Going for the podium!
Posted 2 years ago By - Jay Acevedo
It seemed like no one wanted to take the challenge of creating a brand new F1 game. Sure, Sony did released the first and only F1 game of the current generation of consoles back in 2007 and while the title was not well received by purists, the idea of seeing a true depiction of Bernie Ecclestone’s circus was almost out of the equation. Then, out of nowhere, Codemasters picked up the license. The studio behind such award-winning titles as TOCA Race Driver, Colin McRae (later known as DiRT) and GRID has more than proven they are capable of doing great things, but an F1 game?
After releasing a poor man’s version on the Wii last year (which begs the question of why they released the less-powerful version first), they’re now hitting the bigger platforms with F1 2010...and to say the least, it’s a solid yet imperfect effort.
Once the game is loaded, you’re transported to a press conference. A reporter will cleverly ask you a few questions that will lead you to create your persona, set-up the length of your career and choose a starting team from one of the three recently-added racing teams (Virgin, Lotus and Hispania Racing). The game will then give you access to the driver’s room and the team’s paddock - which also acts as the main menu - where you can speak to your agent, check out where you stand in the Championship rankings or enter the next available event within your career. Entering a Grand Prix or setting times in the Time Trials with any of the existing drivers is also possible. Just as in previous Codies racing games, F1 2010 features a straightforward POV menu system. Surfing through the game’s modes and options involves quick-loading transitions paired with a neat visual representation of the aforementioned paddock. There are even F1 girls, giggling and waving at you when stepping out of your trailer. Cute.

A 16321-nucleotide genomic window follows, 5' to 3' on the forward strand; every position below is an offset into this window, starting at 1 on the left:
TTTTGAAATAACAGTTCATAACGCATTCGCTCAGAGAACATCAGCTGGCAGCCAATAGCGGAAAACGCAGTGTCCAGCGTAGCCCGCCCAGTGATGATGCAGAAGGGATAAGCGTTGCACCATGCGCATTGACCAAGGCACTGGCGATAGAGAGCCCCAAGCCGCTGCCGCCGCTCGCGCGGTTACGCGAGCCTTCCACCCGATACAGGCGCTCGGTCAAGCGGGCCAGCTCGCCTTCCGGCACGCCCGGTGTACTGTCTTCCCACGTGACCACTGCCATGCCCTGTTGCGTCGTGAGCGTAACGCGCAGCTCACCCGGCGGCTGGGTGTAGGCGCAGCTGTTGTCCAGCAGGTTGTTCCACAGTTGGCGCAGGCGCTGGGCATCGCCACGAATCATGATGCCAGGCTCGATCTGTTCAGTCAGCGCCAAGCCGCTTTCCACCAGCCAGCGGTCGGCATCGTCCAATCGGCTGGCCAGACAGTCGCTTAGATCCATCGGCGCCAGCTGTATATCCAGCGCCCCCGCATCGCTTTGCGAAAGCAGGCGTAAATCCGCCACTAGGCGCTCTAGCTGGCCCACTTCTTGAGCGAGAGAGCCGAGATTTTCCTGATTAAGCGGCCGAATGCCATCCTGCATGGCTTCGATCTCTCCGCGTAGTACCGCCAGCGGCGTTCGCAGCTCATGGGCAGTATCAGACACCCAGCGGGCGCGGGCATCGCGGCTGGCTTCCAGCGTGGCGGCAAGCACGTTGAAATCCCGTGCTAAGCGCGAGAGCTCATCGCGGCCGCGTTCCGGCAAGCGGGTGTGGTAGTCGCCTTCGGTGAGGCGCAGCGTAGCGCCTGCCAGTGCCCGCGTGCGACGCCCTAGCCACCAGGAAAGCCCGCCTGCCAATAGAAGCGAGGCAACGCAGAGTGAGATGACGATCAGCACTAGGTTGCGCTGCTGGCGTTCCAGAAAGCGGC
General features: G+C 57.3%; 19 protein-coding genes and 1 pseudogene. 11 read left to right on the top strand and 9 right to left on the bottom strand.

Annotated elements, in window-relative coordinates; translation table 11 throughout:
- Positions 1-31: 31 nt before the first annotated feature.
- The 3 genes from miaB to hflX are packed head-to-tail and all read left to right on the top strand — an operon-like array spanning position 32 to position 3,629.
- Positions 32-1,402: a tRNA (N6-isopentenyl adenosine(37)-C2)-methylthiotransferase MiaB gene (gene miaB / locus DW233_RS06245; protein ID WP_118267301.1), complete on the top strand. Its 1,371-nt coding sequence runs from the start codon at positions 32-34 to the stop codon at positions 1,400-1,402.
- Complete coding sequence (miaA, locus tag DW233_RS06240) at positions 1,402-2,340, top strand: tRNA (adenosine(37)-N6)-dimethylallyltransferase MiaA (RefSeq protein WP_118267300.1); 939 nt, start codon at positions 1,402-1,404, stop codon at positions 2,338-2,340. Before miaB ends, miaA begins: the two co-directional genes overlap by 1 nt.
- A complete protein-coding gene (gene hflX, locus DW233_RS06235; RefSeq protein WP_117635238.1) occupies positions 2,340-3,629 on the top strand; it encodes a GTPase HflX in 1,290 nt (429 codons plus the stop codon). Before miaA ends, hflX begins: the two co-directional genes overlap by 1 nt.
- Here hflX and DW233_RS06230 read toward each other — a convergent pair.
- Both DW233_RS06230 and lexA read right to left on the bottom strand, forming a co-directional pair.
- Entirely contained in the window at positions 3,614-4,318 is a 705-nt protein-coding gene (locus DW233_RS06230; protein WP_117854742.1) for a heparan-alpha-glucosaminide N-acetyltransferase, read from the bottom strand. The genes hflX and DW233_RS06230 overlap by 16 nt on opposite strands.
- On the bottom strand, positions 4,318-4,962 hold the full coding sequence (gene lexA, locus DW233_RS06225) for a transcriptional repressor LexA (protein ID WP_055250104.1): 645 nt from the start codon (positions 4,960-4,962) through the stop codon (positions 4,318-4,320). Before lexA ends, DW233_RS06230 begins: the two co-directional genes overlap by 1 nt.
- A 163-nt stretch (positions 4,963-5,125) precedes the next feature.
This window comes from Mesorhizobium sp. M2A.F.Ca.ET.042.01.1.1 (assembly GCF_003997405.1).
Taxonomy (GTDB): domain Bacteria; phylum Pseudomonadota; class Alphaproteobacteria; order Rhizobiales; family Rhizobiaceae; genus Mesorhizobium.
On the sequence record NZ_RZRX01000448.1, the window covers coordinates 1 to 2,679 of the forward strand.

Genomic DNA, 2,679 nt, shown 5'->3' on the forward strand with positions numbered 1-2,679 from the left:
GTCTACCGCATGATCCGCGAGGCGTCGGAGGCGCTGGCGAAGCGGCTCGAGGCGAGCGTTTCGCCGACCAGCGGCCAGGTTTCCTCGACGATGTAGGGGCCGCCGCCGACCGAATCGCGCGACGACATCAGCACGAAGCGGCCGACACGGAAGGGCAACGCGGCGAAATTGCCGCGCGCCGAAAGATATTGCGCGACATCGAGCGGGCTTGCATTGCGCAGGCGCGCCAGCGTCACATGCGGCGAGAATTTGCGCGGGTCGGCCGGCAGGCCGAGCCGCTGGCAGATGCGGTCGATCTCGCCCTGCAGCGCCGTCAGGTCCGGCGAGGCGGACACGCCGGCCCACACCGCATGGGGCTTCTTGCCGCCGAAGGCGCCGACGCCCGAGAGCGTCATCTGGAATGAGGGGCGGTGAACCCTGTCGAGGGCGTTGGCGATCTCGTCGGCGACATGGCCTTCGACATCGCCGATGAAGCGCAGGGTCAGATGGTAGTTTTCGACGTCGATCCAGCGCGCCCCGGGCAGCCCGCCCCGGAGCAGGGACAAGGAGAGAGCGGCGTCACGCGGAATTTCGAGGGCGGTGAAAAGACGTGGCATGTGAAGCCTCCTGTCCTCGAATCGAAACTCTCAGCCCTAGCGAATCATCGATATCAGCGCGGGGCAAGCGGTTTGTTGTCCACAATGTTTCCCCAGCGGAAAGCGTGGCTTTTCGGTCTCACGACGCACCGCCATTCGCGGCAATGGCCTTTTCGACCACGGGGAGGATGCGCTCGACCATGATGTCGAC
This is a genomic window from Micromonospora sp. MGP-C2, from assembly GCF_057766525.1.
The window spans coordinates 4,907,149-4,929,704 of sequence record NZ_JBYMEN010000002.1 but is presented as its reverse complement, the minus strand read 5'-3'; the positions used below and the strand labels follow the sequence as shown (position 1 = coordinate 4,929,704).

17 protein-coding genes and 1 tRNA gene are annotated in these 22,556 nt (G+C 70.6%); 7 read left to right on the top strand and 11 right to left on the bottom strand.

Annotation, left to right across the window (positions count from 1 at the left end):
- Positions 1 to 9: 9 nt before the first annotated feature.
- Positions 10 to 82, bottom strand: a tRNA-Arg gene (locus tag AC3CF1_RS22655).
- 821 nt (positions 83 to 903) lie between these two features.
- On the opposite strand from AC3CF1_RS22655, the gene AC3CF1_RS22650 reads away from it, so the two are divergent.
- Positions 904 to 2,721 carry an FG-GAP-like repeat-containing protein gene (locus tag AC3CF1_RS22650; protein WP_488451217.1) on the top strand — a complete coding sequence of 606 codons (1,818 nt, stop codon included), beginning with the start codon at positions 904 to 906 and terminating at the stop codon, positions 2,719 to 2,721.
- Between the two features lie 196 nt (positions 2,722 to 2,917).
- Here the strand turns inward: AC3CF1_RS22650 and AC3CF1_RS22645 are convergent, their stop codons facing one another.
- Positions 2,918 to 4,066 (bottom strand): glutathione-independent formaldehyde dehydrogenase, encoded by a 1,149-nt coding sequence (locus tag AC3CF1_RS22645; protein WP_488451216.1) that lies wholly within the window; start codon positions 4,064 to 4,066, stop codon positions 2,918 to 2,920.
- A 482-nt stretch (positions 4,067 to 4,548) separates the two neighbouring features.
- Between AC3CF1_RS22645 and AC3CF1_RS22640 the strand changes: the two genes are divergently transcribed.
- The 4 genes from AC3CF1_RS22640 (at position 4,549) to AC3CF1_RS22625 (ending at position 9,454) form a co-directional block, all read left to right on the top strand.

F1 2010 primarily revolves around your career. Make your team owners proud by achieving goals, racking up experience points and eventually leading your team to the podium as often as possible. Of course, if you do well, other racers will become rivals, your reputation climbs higher, and offers from more experienced teams will come. But there’s more…
As you may (or may not) know, an F1 season consists of 19 races across the globe. Each race is composed of a training session the first day, qualifications on day two followed by the main race on day three. During practice sessions, your engineer will shoot some challenges your way; like setting up fast laps or completing endurence runs in exchange for car improvements. F1 2010 will give you the choice of playing GP weekends as either “short” or “long”. Short weekends are a cut-down version of a full weekend. They consist of a 60 minute practice session, a 20 minute qualifying session and the race which the length can be determined prior to enter the session itself. As for the “long” weekend, well, it’s like the real thing: three practice sessions, a full qualification run and the race itself. Unless you’re deep into F1, a short weekend should do just fine.